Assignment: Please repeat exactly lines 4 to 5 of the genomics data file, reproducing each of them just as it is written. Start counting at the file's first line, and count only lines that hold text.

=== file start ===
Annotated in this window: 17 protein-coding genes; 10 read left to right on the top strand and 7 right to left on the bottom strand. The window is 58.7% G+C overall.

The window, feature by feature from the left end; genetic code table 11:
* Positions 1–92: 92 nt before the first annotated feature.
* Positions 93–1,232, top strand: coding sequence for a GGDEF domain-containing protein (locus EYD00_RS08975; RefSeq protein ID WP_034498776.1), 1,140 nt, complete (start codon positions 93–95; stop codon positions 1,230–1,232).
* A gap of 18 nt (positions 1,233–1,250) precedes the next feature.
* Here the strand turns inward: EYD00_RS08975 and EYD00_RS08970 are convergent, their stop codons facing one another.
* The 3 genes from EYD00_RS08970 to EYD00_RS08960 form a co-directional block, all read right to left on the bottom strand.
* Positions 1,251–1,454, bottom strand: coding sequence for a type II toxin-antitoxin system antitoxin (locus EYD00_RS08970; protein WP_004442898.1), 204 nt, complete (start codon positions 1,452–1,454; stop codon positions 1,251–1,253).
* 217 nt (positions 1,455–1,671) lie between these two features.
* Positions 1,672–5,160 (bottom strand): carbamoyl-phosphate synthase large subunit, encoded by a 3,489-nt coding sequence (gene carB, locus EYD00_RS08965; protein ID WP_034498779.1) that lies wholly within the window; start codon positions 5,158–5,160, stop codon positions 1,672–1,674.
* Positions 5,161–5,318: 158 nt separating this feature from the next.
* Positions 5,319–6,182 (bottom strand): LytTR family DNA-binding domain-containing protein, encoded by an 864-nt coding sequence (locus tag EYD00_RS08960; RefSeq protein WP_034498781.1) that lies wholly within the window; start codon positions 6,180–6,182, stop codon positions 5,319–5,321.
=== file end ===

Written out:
* Positions 93–1,232, top strand: coding sequence for a GGDEF domain-containing protein (locus EYD00_RS08975; RefSeq protein ID WP_034498776.1), 1,140 nt, complete (start codon positions 93–95; stop codon positions 1,230–1,232).
* A gap of 18 nt (positions 1,233–1,250) precedes the next feature.